This fall, European museums are focusing on ancient cultures, artists and creatures. Prepare to be dazzled by precious jewelry, seduced by a The iron Throne-esque warrior tribe, and a toast to the first winemakers in history. Plan to visit European museums this fall and check out these top exhibits on deck.

Yves Saint Laurent Museum in Paris
October 3, 2017 – January 2019

A pop-up museum will open in legendary designer Yves Saint Laurent’s Paris studio and office for just over a year, starting this fall. The space has been restored to offer visitors an authentic look at his workspace. About fifty clothes, accessories, sketches, photos and videos are part of the exhibition. Located in the fashion capital of the world, the museum features the largest exhibition on YSL’s legacy.

Treasures of the Mughals and Maharajas at the Ducal Palace in Venice
September 9, 2017 – January 3, 2018

This fall, Venice will shine brighter than it already does when over 270 gems and gems come to Palazzo Ducale. The museum presents the first Italian exhibition of jewelry from the Al Thani collection, made and inspired by the Indian subcontinent. Gemstones and jewelry have long been an important part of culture and everyday dress in this part of the world. The collection, which spans five centuries, includes items from the descendants of Genghis Khan and great Maharajas. He is recognized for his pure beauty and remarkable craftsmanship.

Scythians: warriors of ancient Siberia at the British Museum in London
September 14, 2017 – January 14, 2018

Between 900 and 200 BC, tribes of nomadic warriors roamed an area from southern Russia to China and north to the Black Sea. Siberian permafrost has buried – but preserved – artefacts relating to the Scythians and for the first time in 40 years the British Museum will tell their story to the public and British visitors. A major loan came from the Hermitage Museum in Saint Petersburg, along with loans from several other museums, which contributed to the 200 objects in the exhibition, which includes textiles, fur-lined clothing, blankets unique horse heads and tattooed human remains.

Georgia, the cradle of viticulture at the Cité du Vin in Bordeaux, France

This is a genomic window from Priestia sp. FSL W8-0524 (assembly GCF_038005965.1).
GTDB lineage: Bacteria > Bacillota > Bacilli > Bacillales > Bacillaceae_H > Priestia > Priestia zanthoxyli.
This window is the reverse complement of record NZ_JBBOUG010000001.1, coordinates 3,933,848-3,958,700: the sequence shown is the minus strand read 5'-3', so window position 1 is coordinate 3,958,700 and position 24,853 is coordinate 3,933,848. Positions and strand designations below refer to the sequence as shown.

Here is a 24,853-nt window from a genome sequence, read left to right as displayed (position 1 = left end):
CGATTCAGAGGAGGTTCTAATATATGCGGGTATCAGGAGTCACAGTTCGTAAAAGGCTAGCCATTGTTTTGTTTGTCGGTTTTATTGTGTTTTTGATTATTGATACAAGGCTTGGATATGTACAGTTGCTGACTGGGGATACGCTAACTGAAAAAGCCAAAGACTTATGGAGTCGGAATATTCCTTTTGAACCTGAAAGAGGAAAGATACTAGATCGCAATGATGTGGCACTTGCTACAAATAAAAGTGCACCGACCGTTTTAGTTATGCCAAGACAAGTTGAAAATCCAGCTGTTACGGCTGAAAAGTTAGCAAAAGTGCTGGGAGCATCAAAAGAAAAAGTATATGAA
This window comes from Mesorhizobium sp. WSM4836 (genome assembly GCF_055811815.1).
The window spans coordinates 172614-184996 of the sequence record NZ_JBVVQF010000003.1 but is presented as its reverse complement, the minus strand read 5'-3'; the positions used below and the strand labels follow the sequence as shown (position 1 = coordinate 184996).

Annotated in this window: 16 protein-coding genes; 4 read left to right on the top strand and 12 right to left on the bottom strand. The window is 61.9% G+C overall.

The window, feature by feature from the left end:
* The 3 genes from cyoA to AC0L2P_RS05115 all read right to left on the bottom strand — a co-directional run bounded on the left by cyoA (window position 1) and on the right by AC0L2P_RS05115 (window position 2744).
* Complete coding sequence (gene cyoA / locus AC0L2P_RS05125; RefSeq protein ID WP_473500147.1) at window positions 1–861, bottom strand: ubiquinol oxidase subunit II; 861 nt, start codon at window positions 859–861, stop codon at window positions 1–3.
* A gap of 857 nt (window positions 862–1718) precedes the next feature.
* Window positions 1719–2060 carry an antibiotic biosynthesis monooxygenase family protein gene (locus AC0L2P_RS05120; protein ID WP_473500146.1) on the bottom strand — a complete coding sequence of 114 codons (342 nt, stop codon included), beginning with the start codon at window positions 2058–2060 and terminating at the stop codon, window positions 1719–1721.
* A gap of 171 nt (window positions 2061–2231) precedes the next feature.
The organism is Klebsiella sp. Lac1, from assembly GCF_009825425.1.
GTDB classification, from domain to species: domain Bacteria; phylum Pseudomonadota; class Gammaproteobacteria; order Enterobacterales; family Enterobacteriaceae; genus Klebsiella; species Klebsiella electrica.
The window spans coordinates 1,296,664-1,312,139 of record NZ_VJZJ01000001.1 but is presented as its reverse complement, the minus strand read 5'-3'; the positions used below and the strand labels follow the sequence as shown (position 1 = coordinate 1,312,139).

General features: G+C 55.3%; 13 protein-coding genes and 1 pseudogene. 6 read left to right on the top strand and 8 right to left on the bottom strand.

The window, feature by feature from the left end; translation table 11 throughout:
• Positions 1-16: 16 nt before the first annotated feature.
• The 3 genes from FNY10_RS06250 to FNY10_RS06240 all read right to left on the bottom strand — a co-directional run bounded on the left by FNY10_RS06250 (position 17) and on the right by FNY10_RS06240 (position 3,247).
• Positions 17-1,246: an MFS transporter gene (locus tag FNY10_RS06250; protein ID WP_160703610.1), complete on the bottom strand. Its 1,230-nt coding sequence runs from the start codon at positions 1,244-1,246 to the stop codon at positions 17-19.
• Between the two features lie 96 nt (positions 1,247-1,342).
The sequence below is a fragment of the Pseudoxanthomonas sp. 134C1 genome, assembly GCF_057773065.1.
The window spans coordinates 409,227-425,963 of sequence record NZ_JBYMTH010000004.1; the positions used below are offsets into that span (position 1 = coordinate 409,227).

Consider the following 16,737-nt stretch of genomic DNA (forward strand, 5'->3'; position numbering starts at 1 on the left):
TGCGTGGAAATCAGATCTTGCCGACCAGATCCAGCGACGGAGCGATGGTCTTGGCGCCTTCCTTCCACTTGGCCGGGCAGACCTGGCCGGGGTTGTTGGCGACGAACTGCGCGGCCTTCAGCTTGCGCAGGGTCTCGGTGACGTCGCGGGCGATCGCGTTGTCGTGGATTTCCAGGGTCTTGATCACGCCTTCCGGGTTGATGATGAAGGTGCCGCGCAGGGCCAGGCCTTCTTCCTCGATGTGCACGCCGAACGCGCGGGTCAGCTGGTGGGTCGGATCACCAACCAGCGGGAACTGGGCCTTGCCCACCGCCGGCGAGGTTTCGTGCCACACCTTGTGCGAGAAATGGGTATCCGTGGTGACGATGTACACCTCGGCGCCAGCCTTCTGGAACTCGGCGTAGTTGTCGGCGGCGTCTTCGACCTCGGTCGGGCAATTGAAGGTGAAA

July 31 – November 5, 2017

About 8,000 years ago, the first wine in history was produced in what would become the country of Georgia. Fittingly, the recently opened Wine Museum in Bordeaux has partnered with the Georgian National Museum in Tbilisi to educate visitors about the origins of wine and its role in agriculture, royalty, religious beliefs and daily life. Georgia provided 125 objects, works of art and photographs for the exhibition. Bonus: visits end with a wine tasting.

Johan Maelwael at the Rijksmuseum in Amsterdam
October 6, 2017 – January 7, 2018

Born in 1370, Johan Maelwael is considered the first North Dutch painter and became one of Europe’s most successful artists during the Middle Ages. The Rijksmuseum is devoting a show to his legacy this fall. At the center of the exhibition is one of his only surviving works – The Large Round Pieta — on loan from the Louvre for the first time since 1962. It also features 50 medieval works, including paintings, illuminated manuscripts, goldsmithery and sculptures by Maelwael and his contemporaries.

Alice Boner in India: a life for art at the Rietberg Museum in Zurich
September 23, 2017 – January 14, 2018

As a Swiss museum dedicated to oriental cultures, it is fitting that the Rietberg Museum presents the Swiss artist Alice Boner, who lived and worked for four decades as an artist, patron, collector and art historian in the Indian city of Varanasi, from 1935. She is credited with raising awareness and interest in Indian art across the world. On display will be his collection of Indian sculptures and miniatures which has been donated to the museum, as well as photographs, sketches, drawings, paintings, diary entries, correspondence and manuscripts.

baby dinosaurs at the National Museum Cardiff in Wales
May 27 – November 5, 2017

Bring the kids to Wales this autumn for an intimate and personal dinosaur experience with a focus on the littlest dinos. “Fossil evidence suggests that some dinosaurs were caring parents who protected their eggs and cared for their young,” said Caroline Buttler, senior paleontologist at the National Museum. The museum delves into the family life of dinosaurs through eggs, nests and embryos, including three real eggs with embryos inside. There are also replica eggs, nests and skeletons from around the world in this interactive exhibit.

Grandchildren of the King of Spain at Palazzo Pitti in Florence
September 19, 2017 – January 7, 2018 |

Following the acquisition of a work by Anton Raphael Mengs which represents two of the grandchildren of the King of Spain Charles III who lived in Italy – more precisely in the Pitti Palace, where this exhibition takes place -, the museum will present a collection of relatives of the king. It is assumed that Mengs painted the highlighted piece on the spot before it was shown to the Florentine people and then delivered to the King of Spain. Other works are on loan from the Prado and the Kunsthistorisches Museum in Vienna.

Gauguin the alchemist at the Grand Palais in Paris
Oct. 11, 2017 – Jan. 22, 2018

Through a major exhibition of his work, the Grand Palais this fall is honoring the creative process of Paul Gauguin and his experiments on various media. The post-impressionist is known for his paintings and sculptures – many of which will be on display, as well as ceramics, woodblocks, prints and drawings. The Art Institute of Chicago and the Musée d’Orsay worked together on this exhibition, which includes many objects on loan from around the world. Of course, Gauguin’s Tahitian works are included, along with a special hologram of his hut and final creative studio, which is considered a work of art in itself.


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